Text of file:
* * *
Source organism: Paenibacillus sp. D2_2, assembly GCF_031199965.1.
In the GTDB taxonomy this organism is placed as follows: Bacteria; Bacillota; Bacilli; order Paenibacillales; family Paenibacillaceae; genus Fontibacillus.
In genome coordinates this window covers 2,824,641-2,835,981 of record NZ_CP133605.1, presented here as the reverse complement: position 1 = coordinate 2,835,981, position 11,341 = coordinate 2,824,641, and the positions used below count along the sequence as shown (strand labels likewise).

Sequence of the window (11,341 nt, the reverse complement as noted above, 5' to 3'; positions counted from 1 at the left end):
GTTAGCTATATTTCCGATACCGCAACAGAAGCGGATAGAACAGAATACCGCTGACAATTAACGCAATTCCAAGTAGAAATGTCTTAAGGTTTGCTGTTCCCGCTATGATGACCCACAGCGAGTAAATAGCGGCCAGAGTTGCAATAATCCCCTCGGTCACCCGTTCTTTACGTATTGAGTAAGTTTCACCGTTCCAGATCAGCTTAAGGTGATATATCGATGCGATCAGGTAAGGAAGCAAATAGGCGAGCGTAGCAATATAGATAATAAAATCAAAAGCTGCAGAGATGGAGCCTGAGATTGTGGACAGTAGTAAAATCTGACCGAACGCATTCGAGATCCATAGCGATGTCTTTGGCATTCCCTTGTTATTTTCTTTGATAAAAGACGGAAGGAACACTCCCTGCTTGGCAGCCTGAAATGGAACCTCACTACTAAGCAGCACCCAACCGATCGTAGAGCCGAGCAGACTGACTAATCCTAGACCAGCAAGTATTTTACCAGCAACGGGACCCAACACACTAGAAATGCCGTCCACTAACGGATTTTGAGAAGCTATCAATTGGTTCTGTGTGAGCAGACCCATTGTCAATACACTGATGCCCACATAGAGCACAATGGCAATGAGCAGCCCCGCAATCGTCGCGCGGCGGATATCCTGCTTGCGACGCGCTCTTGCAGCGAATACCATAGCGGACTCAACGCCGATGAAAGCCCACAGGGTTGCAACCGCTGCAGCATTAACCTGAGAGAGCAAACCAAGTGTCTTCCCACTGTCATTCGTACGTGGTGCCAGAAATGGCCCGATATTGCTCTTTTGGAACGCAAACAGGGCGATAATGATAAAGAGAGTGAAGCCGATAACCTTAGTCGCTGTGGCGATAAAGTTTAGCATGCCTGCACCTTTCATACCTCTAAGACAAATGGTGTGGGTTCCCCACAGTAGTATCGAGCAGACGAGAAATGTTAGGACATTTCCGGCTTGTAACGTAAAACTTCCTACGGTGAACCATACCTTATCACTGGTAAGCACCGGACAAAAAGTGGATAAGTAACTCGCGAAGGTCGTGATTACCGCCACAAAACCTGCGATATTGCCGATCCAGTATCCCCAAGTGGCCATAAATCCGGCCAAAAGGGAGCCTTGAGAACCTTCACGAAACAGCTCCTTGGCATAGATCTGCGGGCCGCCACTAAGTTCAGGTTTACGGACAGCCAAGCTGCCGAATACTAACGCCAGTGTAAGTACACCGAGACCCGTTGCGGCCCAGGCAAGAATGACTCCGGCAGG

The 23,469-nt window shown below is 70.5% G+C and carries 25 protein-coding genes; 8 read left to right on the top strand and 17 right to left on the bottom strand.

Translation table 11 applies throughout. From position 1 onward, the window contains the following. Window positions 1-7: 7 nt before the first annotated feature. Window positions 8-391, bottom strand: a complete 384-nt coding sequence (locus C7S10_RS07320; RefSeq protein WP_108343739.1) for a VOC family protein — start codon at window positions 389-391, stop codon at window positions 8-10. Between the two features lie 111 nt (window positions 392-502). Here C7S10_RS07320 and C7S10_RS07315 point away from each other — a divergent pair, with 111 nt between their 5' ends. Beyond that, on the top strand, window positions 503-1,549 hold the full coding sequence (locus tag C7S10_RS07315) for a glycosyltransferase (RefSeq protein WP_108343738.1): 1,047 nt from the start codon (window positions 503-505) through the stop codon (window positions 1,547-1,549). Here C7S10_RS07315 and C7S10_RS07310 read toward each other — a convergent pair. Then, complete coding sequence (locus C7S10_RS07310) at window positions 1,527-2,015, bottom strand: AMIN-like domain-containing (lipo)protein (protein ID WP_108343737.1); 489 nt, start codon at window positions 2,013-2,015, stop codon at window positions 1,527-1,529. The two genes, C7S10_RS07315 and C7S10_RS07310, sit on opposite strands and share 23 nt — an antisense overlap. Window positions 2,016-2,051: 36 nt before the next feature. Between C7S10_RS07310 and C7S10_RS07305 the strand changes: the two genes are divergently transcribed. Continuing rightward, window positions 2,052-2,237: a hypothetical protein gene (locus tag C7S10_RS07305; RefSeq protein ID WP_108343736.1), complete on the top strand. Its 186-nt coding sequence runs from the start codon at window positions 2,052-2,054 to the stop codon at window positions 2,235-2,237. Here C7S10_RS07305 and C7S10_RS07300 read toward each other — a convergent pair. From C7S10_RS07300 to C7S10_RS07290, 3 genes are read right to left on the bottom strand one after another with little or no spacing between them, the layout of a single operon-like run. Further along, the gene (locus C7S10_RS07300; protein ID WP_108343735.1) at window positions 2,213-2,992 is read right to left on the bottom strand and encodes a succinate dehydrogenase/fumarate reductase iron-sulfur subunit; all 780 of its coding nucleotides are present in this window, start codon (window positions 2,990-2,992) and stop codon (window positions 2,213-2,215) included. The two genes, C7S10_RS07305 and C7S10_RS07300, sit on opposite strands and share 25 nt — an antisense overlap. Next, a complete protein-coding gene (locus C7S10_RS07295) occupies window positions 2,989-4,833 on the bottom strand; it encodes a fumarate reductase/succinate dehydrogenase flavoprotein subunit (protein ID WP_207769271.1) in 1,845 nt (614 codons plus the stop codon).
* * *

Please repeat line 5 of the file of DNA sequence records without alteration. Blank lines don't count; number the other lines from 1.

GTTAGCTATATTTCCGATACCGCAACAGAAGCGGATAGAACAGAATACCGCTGACAATTAACGCAATTCCAAGTAGAAATGTCTTAAGGTTTGCTGTTCCCGCTATGATGACCCACAGCGAGTAAATAGCGGCCAGAGTTGCAATAATCCCCTCGGTCACCCGTTCTTTACGTATTGAGTAAGTTTCACCGTTCCAGATCAGCTTAAGGTGATATATCGATGCGATCAGGTAAGGAAGCAAATAGGCGAGCGTAGCAATATAGATAATAAAATCAAAAGCTGCAGAGATGGAGCCTGAGATTGTGGACAGTAGTAAAATCTGACCGAACGCATTCGAGATCCATAGCGATGTCTTTGGCATTCCCTTGTTATTTTCTTTGATAAAAGACGGAAGGAACACTCCCTGCTTGGCAGCCTGAAATGGAACCTCACTACTAAGCAGCACCCAACCGATCGTAGAGCCGAGCAGACTGACTAATCCTAGACCAGCAAGTATTTTACCAGCAACGGGACCCAACACACTAGAAATGCCGTCCACTAACGGATTTTGAGAAGCTATCAATTGGTTCTGTGTGAGCAGACCCATTGTCAATACACTGATGCCCACATAGAGCACAATGGCAATGAGCAGCCCCGCAATCGTCGCGCGGCGGATATCCTGCTTGCGACGCGCTCTTGCAGCGAATACCATAGCGGACTCAACGCCGATGAAAGCCCACAGGGTTGCAACCGCTGCAGCATTAACCTGAGAGAGCAAACCAAGTGTCTTCCCACTGTCATTCGTACGTGGTGCCAGAAATGGCCCGATATTGCTCTTTTGGAACGCAAACAGGGCGATAATGATAAAGAGAGTGAAGCCGATAACCTTAGTCGCTGTGGCGATAAAGTTTAGCATGCCTGCACCTTTCATACCTCTAAGACAAATGGTGTGGGTTCCCCACAGTAGTATCGAGCAGACGAGAAATGTTAGGACATTTCCGGCTTGTAACGTAAAACTTCCTACGGTGAACCATACCTTATCACTGGTAAGCACCGGACAAAAAGTGGATAAGTAACTCGCGAAGGTCGTGATTACCGCCACAAAACCTGCGATATTGCCGATCCAGTATCCCCAAGTGGCCATAAATCCGGCCAAAAGGGAGCCTTGAGAACCTTCACGAAACAGCTCCTTGGCATAGATCTGCGGGCCGCCACTAAGTTCAGGTTTACGGACAGCCAAGCTGCCGAATACTAACGCCAGTGTAAGTACACCGAGACCCGTTGCGGCCCAGGCAAGAATGACTCCGGCAGG